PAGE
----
Theater productions tend to have around ten to twelve people on stage, though there are numerous other people involved in the production – set designers, costume designers, people handling the lights and music, promoters. Anyone is allowed to audition, though understandably preference is given to theatre majors and minors. “If someone is right for the part and really committed to the production, we cast them,” says Ray.

“These are three very different plays: a contemporary drama, a classic American comedy, a world classic, and a musical. If you’re not a seasoned theater goer, you can learn a lot about theater from this year of plays,” says Jeffers.

Tickets are available in the UTC Fine Arts Center Box Office from 10 to 4, Monday through Friday. Tickets are $10 for students and senior citizens and $12 for general admission. Tickets are also available online at Ticket Tracks (http://tickettracks.com/).

Tune in to music department performances

If you’re looking for something entertaining to do, come check out some of the upcoming events from the Music Department. Even if you think this sort of thing isn’t your forte, they offer a variety of performances.

“People usually think of going off campus or outside the community to go to a concert, but there are a lot of things happening here in Chattanooga, specifically on campus, that people might not think about or be aware of,” says Dr. Lee Harris, Head of the Department of Music. “It’s really a cultural resource for the greater community”

All music department performances start at 7:30 p.m. and take place in the Roland Hayes Concert Hall, unless otherwise noted.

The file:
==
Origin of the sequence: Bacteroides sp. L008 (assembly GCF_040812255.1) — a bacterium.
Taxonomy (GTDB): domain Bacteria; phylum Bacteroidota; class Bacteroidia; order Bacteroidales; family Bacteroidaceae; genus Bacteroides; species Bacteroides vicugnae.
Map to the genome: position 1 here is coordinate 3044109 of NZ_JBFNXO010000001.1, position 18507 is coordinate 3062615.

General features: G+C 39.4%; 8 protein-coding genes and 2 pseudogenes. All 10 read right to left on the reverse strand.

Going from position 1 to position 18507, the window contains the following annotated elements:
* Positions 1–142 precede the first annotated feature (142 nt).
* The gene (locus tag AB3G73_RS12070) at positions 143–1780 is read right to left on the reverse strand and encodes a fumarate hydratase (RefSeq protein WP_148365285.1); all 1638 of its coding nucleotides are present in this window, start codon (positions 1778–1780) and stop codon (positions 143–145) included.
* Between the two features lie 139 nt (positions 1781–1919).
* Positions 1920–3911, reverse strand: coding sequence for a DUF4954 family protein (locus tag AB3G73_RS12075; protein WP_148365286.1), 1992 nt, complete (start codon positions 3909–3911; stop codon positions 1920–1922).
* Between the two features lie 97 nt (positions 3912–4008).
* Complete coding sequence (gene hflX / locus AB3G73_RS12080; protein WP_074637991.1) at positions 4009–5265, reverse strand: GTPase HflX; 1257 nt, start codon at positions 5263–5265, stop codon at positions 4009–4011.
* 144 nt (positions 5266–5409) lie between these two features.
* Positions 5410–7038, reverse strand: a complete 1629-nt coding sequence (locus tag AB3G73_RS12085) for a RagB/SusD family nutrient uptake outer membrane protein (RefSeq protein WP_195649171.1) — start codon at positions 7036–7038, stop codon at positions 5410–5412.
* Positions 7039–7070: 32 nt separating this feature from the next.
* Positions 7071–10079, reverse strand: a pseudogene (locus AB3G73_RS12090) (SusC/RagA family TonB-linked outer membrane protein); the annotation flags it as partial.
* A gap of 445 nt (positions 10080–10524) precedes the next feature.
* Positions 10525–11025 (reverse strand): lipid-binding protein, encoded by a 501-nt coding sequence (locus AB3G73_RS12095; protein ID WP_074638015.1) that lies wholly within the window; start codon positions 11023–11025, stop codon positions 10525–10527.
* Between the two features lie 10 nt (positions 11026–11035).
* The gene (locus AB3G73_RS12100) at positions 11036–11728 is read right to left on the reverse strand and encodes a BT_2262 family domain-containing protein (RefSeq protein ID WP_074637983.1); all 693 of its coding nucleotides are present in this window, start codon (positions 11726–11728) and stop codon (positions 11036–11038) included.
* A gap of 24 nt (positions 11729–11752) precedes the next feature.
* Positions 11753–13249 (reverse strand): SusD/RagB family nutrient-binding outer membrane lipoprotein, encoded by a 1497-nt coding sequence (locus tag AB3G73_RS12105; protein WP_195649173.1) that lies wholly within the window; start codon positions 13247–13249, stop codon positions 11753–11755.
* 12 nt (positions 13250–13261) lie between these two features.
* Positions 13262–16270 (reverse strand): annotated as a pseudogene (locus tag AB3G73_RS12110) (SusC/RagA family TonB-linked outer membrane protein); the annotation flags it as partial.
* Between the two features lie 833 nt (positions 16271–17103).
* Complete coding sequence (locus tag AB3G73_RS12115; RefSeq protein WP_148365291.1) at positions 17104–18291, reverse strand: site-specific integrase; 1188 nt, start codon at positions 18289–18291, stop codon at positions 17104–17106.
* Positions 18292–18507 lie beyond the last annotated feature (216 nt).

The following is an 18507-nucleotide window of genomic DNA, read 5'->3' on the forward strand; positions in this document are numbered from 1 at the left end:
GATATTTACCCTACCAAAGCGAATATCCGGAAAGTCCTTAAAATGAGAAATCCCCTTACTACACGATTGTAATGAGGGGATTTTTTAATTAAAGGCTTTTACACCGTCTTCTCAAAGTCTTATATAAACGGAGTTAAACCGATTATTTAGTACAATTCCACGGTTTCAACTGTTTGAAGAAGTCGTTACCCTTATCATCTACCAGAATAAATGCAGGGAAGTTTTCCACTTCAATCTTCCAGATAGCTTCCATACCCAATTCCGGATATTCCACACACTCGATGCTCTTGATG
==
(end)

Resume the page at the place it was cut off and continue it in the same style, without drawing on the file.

On November 1, Opera & Music Theatre will be performing various scenes from opera and musical theatres, including; “A Midsummer Night’s Dream,” “You are a Good Man Charlie Brown,” “Albert Herring,” and “A Little Night Music.” Tickets for this event will be $7 general admission and $5 for students and senior citizens.

If you’re looking to get jazzed up, then you need to head to the Roland Hayes Concert Hall on November 13. That night, the UTC Jazz Band will present its fall concert.

This year, the UTC Chamber Singers will be performing at the Mozart’s Requiem with the CSO at the Tivoli on November 14.

The UTC Chattanooga Singers and Chamber Singers will present their fall choral concert on November 15.This performance will include Vierne Mass, Barber “Agnus Dei” and a few Scandinavian pieces.

“Beat Hunger” is the annual fall percussion concert. This event is always highly anticipated and has been so popular in the past that it is now a two night event, occurring November 23-24. In lieu of an admission price, the Music Department will be accepting nonperishable donations for the Chattanooga Food Bank. “A lot of people look forward to Beat Hunger. Monte Coulter has created something that’s really a Chattanooga institution,” says Harris.

“We just want people to be aware of the variety of offerings we have and so they can find something of interest to come to. Some people enjoy choral concerts, and some people enjoy orchestra concerts. Some people are piano fans or string fans. A lot of people from the community will attend particular concerts they enjoy,” says Harris.  “We have bands, orchestras, choirs, faculty and student recitals, and guest performances. There is a good variety of events that come along in the course of the year.”

Get a full description of each event at http://www.utc.edu/music/   For those events that require tickets, visit the UTC Box Office in the Fine Arts Center 10 – 4, Monday – Friday. Tickets are also available online at Ticket Tracks (http://tickettracks.com/).